By Geetha Ravichandran
The house that let us go
The goat would sneak in through the fence
and chew up a bunch of honeysuckle flowers.
But we had to open the gate
to show it the way out,
as it would bleat on — clueless.
The rose, just didn’t want to grow there,
and had to be given doses of strong coffee
till it was coaxed to put out a single bloom.
The brood of banana trees
thrived, although neglected
and would anyway end up on the plate,
as a boring meal.
The mangoes appeared every summer
but were so sour,
that they had to be pickled and put away,
even the fruit thieves would have none of it.
There were seven coconut trees,
planted at an auspicious hour
their great fronds, grim and ghostly
in the sticky, brooding night air.
It was the jasmine that climbed up a trellis
blooming every evening,
its fragrance –lilting like a melody,
that made the house special.
But still the house was a trap,
in which we were buried by expectations
of well-meaning parents.
The sharp-tongued women next-door,
peered over walls and ticked us off
for playing cricket on the streets.
Escape we did – vaulted to freedom,
fuelled by our whims, aided by liberal market winds.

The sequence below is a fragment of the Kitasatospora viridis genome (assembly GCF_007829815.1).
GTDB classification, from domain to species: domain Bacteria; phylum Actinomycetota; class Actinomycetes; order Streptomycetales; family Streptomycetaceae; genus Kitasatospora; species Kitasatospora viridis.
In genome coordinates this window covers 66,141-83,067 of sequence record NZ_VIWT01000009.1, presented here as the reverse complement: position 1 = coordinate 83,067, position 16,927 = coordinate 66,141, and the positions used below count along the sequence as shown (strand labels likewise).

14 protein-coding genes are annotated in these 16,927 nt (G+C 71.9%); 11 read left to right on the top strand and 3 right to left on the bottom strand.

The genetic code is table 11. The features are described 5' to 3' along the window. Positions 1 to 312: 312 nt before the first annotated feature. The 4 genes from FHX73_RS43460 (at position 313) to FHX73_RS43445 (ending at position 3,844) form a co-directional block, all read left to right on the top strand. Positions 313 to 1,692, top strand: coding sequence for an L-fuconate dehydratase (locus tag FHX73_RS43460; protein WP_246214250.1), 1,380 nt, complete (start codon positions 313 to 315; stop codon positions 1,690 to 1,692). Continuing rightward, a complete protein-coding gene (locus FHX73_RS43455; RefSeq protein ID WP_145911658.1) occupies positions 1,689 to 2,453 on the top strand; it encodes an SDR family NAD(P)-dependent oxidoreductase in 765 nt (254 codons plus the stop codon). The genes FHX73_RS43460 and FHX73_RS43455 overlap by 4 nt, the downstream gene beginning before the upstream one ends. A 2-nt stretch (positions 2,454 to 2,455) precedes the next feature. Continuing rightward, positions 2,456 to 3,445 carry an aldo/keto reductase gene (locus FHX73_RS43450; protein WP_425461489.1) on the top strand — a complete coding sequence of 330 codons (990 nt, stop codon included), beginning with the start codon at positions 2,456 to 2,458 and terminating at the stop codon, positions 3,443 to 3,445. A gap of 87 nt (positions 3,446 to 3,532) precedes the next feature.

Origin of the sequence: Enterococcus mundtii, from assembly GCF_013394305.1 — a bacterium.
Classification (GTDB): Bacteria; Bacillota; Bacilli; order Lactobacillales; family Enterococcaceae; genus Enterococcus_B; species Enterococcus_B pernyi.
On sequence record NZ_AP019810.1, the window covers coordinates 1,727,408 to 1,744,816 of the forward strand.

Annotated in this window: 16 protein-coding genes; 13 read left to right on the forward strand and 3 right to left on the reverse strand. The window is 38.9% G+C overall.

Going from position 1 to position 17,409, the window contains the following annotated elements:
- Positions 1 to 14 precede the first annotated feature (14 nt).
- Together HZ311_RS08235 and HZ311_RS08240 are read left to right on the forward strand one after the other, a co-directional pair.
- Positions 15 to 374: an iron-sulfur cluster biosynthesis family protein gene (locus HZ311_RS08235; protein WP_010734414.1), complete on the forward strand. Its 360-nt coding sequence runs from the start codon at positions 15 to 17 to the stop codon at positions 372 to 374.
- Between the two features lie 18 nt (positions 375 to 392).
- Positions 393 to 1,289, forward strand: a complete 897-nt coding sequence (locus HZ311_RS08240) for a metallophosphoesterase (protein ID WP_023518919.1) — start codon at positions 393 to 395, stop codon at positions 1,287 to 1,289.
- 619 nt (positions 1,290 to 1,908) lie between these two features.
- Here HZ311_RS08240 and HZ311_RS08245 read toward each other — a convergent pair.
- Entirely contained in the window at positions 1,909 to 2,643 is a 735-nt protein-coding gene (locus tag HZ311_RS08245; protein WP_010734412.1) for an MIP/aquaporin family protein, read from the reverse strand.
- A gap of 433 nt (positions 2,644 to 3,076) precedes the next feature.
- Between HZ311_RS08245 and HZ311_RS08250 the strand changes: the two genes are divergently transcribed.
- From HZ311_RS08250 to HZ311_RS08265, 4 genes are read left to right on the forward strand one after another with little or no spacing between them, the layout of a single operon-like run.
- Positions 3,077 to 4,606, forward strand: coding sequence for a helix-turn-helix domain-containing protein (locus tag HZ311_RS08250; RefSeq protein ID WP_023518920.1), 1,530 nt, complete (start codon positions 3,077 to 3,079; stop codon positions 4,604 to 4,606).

Now, the old squat house, built on a shoestring,
has been gobbled up by a sleek building
and a cosmetic patch of periwinkle flowers —
graveyard flowers — as father would say,
is the only product of the soil.
The beauty, that we had barely acknowledged
now appears in streaks of memories.
We are gentler, when we breathe free.
What have you done to the room?
A row of silver and another of golden lights
glittering through a wooden panel,
in manic eagerness to welcome me,
shelves filled with a display of a fleet of ships,
as if to jolt my memory to the spells of sea-sickness.
Where are my plants by the window,
my low chair and the filigree silver peacock?
So many things I love,
have been swept into a mound of dust
and with it go my carefully crafted thoughts
of putting aside, the quarrels of the past.
Nothing has really changed,
it has only disintegrated into a bigger mess.
And then suddenly, springs the fragrance of white lilies,
stuck hurriedly in a vase, looking thoroughly sheepish.
There is promise in the morning air,
as I sit down to drown my thoughts
in calming breaths, when you come up
attempting to mask your boss -of –the- house stride
and as your first compromise,
to the worthy goal of joint-decision-making
ask helplessly- ‘This bottle of medicine is empty,
shall I throw it out?’
Geetha Ravichandran is a bureaucrat, presently posted in Mumbai. It is writing, that she most enjoys doing. She has written contemplative articles for Direct Path and middles for Deccan Herald. Her recent poems have appeared in Reading Hour and Mountain Path. One of her poems has been included in the recent anthology, Hibiscus published by Hawakal publishers.
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